HIV-positive men who have sex with men (MSM) are more likely to be acutely (very recently) infected with hepatitis C virus (HCV) if they have casual sex partners. Researchers analyzed data on 175 HIV/HCV-coinfected individuals in the Control and Elimination of HCV from HIV-infected individuals within Australia (CEASE-D) cohort study, including those enrolled between July 2014 and August 2015. Results were presented at the 2016 Conference on Retroviruses and Opportunistic Infections (CROI) in Boston.
Eighty-nine percent of the cohort were MSM. The median time since contracting hep C was seven years among the MSM and 16 years among the others; a respective 25 percent and zero recently acquired the virus.
Fifty-three percent of the cohort contracted hep C through injection drug use and 33 percent did so through sexual transmission with a partner of the same sex.
A respective eighty-three percent and 73 percent of the cohort correctly identified drug needle sharing and sharing of other drug paraphernalia as high-risk behaviors where hep C acquisition is concerned. A respective 51 percent, 46 percent and 52 percent correctly identified fisting, sex toy sharing and group sex as high-risk behaviors. Sixty-nine percent were aware that individuals can be reinfected with hep C after being cured of the virus.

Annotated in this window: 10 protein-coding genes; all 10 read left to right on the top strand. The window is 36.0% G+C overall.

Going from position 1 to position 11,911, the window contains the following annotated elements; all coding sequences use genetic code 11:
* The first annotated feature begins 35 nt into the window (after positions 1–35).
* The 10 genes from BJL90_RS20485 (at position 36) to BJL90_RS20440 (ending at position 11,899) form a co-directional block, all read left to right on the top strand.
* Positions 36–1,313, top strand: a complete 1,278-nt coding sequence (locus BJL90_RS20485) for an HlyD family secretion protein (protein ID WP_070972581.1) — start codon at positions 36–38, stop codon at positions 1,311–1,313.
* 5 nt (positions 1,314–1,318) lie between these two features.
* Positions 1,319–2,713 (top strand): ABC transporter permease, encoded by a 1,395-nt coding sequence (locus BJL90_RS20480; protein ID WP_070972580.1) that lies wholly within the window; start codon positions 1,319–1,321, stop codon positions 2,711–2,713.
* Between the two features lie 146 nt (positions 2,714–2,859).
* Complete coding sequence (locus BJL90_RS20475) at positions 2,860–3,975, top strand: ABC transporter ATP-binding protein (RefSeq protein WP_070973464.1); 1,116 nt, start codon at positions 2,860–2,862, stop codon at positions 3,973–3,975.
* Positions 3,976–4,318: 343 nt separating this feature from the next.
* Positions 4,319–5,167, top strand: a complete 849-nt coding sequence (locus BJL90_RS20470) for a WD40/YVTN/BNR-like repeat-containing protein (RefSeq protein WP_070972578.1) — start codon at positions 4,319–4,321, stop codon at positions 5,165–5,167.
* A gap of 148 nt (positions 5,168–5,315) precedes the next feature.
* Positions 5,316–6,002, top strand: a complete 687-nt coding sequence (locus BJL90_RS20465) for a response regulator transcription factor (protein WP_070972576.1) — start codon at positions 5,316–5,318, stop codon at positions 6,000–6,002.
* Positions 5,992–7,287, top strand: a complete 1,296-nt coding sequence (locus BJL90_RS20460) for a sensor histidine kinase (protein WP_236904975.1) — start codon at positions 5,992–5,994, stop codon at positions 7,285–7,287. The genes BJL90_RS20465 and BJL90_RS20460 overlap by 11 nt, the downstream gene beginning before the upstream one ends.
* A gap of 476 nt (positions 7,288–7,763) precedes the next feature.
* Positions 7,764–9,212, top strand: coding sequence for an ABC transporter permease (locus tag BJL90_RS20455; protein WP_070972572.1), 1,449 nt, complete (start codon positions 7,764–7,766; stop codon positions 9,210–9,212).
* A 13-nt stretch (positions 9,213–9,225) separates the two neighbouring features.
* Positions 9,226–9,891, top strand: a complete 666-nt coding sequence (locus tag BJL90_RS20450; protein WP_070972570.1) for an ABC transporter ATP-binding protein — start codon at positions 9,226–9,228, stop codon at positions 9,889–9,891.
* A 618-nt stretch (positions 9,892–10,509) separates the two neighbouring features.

Among the 155 MSM, 34 percent had a regular male sex partner, 65 percent of whom were also HIV positive, and 66 percent had casual male partners. Seventy-four percent reported condomless anal sex, and 35 percent reported group sex. Seventy-four percent said they always or sometimes disclosed their HIV status to sexual partners, and 41 percent said they disclosed their HCV status to partners.
Being acutely infected with hep C was associated with younger age. Those who were employed part-time were three times more likely to be acutely infected than those with full-time employment. Those who contracted hep C through sex were 13.6 times more likely to be acutely infected than those infected through other means. Those with casual male partners were four times more likely to have acute infection than those who did not have such sexual partners.
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